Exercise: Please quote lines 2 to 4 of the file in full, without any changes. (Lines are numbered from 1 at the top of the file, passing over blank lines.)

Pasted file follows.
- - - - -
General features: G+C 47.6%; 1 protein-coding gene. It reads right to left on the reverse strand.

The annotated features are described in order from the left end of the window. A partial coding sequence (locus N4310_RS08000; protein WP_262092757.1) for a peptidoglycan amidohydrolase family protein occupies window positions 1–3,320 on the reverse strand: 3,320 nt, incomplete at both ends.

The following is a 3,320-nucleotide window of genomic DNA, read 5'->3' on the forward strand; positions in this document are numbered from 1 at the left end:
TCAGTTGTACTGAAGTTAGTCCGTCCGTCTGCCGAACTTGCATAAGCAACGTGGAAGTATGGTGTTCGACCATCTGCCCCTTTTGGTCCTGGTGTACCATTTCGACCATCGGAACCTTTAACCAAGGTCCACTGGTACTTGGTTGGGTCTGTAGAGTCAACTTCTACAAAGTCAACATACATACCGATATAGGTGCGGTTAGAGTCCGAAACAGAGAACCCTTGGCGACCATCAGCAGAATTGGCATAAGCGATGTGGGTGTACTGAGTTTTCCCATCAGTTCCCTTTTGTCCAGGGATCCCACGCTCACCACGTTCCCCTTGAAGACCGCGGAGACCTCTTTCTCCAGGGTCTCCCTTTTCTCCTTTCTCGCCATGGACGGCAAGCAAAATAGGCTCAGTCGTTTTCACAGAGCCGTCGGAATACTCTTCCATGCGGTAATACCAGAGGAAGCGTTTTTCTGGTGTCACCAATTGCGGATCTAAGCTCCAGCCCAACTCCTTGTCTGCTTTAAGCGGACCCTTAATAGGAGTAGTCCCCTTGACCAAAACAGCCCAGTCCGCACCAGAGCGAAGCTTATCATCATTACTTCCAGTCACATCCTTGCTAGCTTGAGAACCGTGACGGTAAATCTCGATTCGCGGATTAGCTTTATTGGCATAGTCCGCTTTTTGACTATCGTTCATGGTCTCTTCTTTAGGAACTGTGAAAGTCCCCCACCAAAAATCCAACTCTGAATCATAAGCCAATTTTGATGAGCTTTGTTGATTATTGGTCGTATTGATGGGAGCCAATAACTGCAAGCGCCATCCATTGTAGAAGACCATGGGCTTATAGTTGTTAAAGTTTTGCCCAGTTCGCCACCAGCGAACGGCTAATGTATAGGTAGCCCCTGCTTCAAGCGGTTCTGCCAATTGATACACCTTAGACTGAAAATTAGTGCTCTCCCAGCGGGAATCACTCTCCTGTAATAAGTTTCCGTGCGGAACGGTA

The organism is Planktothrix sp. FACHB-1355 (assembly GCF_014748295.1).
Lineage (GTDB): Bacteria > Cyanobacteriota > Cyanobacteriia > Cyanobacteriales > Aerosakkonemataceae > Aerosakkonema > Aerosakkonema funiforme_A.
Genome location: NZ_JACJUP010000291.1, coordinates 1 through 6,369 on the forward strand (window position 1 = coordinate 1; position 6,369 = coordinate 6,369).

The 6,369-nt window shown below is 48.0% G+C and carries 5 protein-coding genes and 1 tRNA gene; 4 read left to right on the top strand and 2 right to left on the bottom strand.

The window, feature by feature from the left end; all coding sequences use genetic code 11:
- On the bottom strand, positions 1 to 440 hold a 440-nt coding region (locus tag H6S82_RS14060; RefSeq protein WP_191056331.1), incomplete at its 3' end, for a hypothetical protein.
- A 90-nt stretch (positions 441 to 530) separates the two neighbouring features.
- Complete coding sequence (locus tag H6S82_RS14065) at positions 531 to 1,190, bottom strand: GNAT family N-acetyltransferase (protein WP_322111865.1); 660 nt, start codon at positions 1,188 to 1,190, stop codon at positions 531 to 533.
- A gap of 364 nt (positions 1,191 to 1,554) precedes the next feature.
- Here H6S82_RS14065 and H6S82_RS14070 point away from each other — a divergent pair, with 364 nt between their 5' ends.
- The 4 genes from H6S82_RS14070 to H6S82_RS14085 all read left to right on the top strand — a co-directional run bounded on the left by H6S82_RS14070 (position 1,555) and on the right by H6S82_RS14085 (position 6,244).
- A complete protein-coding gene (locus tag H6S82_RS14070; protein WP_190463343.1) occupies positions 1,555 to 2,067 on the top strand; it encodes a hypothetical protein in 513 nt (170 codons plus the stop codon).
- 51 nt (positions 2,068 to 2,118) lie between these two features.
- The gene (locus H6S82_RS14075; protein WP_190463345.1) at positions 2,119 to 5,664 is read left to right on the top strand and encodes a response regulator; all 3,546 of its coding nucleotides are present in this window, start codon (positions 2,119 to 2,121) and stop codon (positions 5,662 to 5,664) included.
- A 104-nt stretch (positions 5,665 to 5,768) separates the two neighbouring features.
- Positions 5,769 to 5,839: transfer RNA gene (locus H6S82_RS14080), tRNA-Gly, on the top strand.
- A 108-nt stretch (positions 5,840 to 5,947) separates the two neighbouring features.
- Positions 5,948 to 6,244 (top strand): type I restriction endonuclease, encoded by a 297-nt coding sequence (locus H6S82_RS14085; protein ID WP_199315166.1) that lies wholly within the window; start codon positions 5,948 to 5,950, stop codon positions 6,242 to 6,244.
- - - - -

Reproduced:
The annotated features are described in order from the left end of the window. A partial coding sequence (locus N4310_RS08000; protein WP_262092757.1) for a peptidoglycan amidohydrolase family protein occupies window positions 1–3,320 on the reverse strand: 3,320 nt, incomplete at both ends.

The following is a 3,320-nucleotide window of genomic DNA, read 5'->3' on the forward strand; positions in this document are numbered from 1 at the left end:
TCAGTTGTACTGAAGTTAGTCCGTCCGTCTGCCGAACTTGCATAAGCAACGTGGAAGTATGGTGTTCGACCATCTGCCCCTTTTGGTCCTGGTGTACCATTTCGACCATCGGAACCTTTAACCAAGGTCCACTGGTACTTGGTTGGGTCTGTAGAGTCAACTTCTACAAAGTCAACATACATACCGATATAGGTGCGGTTAGAGTCCGAAACAGAGAACCCTTGGCGACCATCAGCAGAATTGGCATAAGCGATGTGGGTGTACTGAGTTTTCCCATCAGTTCCCTTTTGTCCAGGGATCCCACGCTCACCACGTTCCCCTTGAAGACCGCGGAGACCTCTTTCTCCAGGGTCTCCCTTTTCTCCTTTCTCGCCATGGACGGCAAGCAAAATAGGCTCAGTCGTTTTCACAGAGCCGTCGGAATACTCTTCCATGCGGTAATACCAGAGGAAGCGTTTTTCTGGTGTCACCAATTGCGGATCTAAGCTCCAGCCCAACTCCTTGTCTGCTTTAAGCGGACCCTTAATAGGAGTAGTCCCCTTGACCAAAACAGCCCAGTCCGCACCAGAGCGAAGCTTATCATCATTACTTCCAGTCACATCCTTGCTAGCTTGAGAACCGTGACGGTAAATCTCGATTCGCGGATTAGCTTTATTGGCATAGTCCGCTTTTTGACTATCGTTCATGGTCTCTTCTTTAGGAACTGTGAAAGTCCCCCACCAAAAATCCAACTCTGAATCATAAGCCAATTTTGATGAGCTTTGTTGATTATTGGTCGTATTGATGGGAGCCAATAACTGCAAGCGCCATCCATTGTAGAAGACCATGGGCTTATAGTTGTTAAAGTTTTGCCCAGTTCGCCACCAGCGAACGGCTAATGTATAGGTAGCCCCTGCTTCAAGCGGTTCTGCCAATTGATACACCTTAGACTGAAAATTAGTGCTCTCCCAGCGGGAATCACTCTCCTGTAATAAGTTTCCGTGCGGAACGGTA